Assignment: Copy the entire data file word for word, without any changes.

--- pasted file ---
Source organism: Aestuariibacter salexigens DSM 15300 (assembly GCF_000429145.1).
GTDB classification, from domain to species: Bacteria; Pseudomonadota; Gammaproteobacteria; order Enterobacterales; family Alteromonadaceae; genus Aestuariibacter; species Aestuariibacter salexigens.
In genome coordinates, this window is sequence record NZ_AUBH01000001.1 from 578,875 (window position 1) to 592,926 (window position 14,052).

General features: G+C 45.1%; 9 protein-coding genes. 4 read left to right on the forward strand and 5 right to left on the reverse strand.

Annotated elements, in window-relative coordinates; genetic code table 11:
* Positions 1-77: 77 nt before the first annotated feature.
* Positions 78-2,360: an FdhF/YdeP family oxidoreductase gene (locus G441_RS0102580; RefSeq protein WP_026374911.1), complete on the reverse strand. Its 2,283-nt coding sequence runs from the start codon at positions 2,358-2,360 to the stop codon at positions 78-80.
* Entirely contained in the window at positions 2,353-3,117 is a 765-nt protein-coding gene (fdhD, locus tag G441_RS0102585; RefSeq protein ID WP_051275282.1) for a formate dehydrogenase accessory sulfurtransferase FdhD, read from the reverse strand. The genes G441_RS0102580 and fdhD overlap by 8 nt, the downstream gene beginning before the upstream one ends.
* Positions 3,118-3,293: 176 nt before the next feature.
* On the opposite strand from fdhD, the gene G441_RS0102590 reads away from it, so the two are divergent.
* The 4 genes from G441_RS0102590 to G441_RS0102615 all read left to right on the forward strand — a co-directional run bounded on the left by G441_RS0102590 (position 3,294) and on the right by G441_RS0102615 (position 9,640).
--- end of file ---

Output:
Source organism: Aestuariibacter salexigens DSM 15300 (assembly GCF_000429145.1).
GTDB classification, from domain to species: Bacteria; Pseudomonadota; Gammaproteobacteria; order Enterobacterales; family Alteromonadaceae; genus Aestuariibacter; species Aestuariibacter salexigens.
In genome coordinates, this window is sequence record NZ_AUBH01000001.1 from 578,875 (window position 1) to 592,926 (window position 14,052).

General features: G+C 45.1%; 9 protein-coding genes. 4 read left to right on the forward strand and 5 right to left on the reverse strand.

Annotated elements, in window-relative coordinates; genetic code table 11:
* Positions 1-77: 77 nt before the first annotated feature.
* Positions 78-2,360: an FdhF/YdeP family oxidoreductase gene (locus G441_RS0102580; RefSeq protein WP_026374911.1), complete on the reverse strand. Its 2,283-nt coding sequence runs from the start codon at positions 2,358-2,360 to the stop codon at positions 78-80.
* Entirely contained in the window at positions 2,353-3,117 is a 765-nt protein-coding gene (fdhD, locus tag G441_RS0102585; RefSeq protein ID WP_051275282.1) for a formate dehydrogenase accessory sulfurtransferase FdhD, read from the reverse strand. The genes G441_RS0102580 and fdhD overlap by 8 nt, the downstream gene beginning before the upstream one ends.
* Positions 3,118-3,293: 176 nt before the next feature.
* On the opposite strand from fdhD, the gene G441_RS0102590 reads away from it, so the two are divergent.
* The 4 genes from G441_RS0102590 to G441_RS0102615 all read left to right on the forward strand — a co-directional run bounded on the left by G441_RS0102590 (position 3,294) and on the right by G441_RS0102615 (position 9,640).